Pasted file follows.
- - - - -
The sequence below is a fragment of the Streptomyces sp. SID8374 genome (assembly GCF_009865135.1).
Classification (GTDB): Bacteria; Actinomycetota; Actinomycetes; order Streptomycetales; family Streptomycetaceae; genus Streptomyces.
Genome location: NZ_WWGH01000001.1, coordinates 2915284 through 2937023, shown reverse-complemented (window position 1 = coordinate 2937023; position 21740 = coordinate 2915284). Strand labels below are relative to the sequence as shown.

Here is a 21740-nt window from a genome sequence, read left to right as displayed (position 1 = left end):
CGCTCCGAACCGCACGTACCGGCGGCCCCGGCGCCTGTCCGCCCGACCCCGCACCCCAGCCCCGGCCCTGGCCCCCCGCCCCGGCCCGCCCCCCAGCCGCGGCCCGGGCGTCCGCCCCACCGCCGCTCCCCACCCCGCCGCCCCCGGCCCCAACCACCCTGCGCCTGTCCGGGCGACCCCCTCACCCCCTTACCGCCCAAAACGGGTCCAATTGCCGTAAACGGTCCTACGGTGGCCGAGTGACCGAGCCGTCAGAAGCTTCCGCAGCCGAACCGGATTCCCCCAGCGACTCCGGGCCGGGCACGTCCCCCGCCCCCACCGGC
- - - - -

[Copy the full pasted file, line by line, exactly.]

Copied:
The sequence below is a fragment of the Streptomyces sp. SID8374 genome (assembly GCF_009865135.1).
Classification (GTDB): Bacteria; Actinomycetota; Actinomycetes; order Streptomycetales; family Streptomycetaceae; genus Streptomyces.
Genome location: NZ_WWGH01000001.1, coordinates 2915284 through 2937023, shown reverse-complemented (window position 1 = coordinate 2937023; position 21740 = coordinate 2915284). Strand labels below are relative to the sequence as shown.

Here is a 21740-nt window from a genome sequence, read left to right as displayed (position 1 = left end):
CGCTCCGAACCGCACGTACCGGCGGCCCCGGCGCCTGTCCGCCCGACCCCGCACCCCAGCCCCGGCCCTGGCCCCCCGCCCCGGCCCGCCCCCCAGCCGCGGCCCGGGCGTCCGCCCCACCGCCGCTCCCCACCCCGCCGCCCCCGGCCCCAACCACCCTGCGCCTGTCCGGGCGACCCCCTCACCCCCTTACCGCCCAAAACGGGTCCAATTGCCGTAAACGGTCCTACGGTGGCCGAGTGACCGAGCCGTCAGAAGCTTCCGCAGCCGAACCGGATTCCCCCAGCGACTCCGGGCCGGGCACGTCCCCCGCCCCCACCGGC